Cloudy Bay 2012 finds the perfect partner in the humble McEgg burger

The Cloudy Bay 2012 may be one of the most exquisite white wines in existence, but it finds the perfect partner in the humble McEgg burger.

Sourish Bhattacharyya
Sourish Bhattacharyya
I felt somewhat special when I recently tasted the Cloudy Bay 2012 - and it wasn't just because the brand name is synonymous with one of the best expressions of Sauvignon Blanc to come out of Marlborough, the wet and cloudy part of New Zealand that has made the white wine grape sexy all over again. In the run-up to the harvest last year, Marlborough got more than its usual share of rainfall, bringing the harvest down by 25 per cent. This means that the world will have less of the Cloudy Bay Sauvignon Blanc 2012 to drink than of previous vintages.

Unlike other agricultural commodities, a drop in grape harvest isn't exactly bad news - at least not for the consumer, because the ones that survive the struggle against inclement weather are full of character. It's like hitting a perfect score in the GRE, or making it to the final-three stage of Indian Idol, in the same way as the best and brightest scale these peaks.

The Cloudy Bay 2012 lived up to the expectations it had raised. It had the passion fruit and gooseberry characteristics that make a Marlborough classic pleasing to the nose, and clean and vibrant on the palate. The wine was bursting with fruit aromas because, as I was to learn later, Marlborough had warmed up by the time of the harvest, allowing the berries that had survived the rain to ripen better under the mellow sun.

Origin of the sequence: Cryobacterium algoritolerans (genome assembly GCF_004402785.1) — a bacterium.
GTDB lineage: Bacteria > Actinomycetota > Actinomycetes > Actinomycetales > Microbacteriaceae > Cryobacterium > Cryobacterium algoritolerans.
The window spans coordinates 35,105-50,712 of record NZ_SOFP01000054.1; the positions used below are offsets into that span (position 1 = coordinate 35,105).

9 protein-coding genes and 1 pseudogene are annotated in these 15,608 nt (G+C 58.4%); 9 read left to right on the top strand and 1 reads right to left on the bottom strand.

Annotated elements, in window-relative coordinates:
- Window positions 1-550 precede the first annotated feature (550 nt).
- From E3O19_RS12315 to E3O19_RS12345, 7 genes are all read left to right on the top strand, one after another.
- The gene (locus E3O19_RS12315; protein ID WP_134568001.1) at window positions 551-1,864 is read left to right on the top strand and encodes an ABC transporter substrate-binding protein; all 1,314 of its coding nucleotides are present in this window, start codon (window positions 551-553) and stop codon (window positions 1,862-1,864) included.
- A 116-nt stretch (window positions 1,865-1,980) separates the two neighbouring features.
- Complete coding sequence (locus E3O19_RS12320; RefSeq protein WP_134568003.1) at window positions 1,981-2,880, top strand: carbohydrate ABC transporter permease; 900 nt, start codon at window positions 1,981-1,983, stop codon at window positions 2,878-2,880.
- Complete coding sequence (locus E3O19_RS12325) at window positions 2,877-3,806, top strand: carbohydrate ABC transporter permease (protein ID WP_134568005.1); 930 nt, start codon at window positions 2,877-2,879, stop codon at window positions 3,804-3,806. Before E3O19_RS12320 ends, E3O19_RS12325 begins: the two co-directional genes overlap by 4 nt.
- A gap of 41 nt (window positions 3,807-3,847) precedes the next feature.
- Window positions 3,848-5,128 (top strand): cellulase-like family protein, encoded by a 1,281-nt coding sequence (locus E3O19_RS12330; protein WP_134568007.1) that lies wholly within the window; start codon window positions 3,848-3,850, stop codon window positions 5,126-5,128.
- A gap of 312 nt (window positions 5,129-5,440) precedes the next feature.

Having said all this, I must make a confession - and I hope God forgives me for this blasphemy. Driven entirely by the kind of insanity you'd expect at the Mad Hatter's Tea Party, I paired the Cloudy Bay 2012 with a McEgg burger, my favourite McDonald's food item. To my surprise, and I am sure the wine gurus of Marlborough will have an apoplectic fit if they read this, the pairing was perfect. The burger's dressing - mayo, chopped onions and a certain proprietary secret ingredient -got along deliciously with the wine.

Of course, I would ideally have a Marlborough Sauvignon Blanc with more evolved food, such as grilled scallops or, better still, Chilean sea bass, or California maki rolls, or a creamy soup with asparagus, but it's amazing how easily this particular white wine pairs with food.

Many years ago, I had another Marlborough legend, a Sauvignon Blanc from Babich, with a most memorable Punjabi breakfast of and a bhurji-gobhi parantha, which came with a generous dollop of desi ghee. I was amazed at the ease with which my host and I emptied two bottles of the wine between us. A classicist would do a double take and ask the Lord to forgive me for I know not what I am doing, but give me gobhi parantha with a Marlborough Sauvignon Blanc, and I will sell my soul.

A Marlborough Sauvignon Blanc, in fact, pairs immaculately with our everyday food. I had the Dawoodi Bohra delicacies baida parantha and dal gosht the other day with a Sauvignon Blanc from the Saint Claire family estate, yet another celebrated Marlborough label. The pairing didn't fail me. So, take out a Marlborough the next time you have lightly marinated fish tikka and murgh malai tikka. You'll bless me for the advice, even as the folks at Cloudy Bay prepare to banish me from the wonderful world of wine given that I have enjoyed it with the humblest food.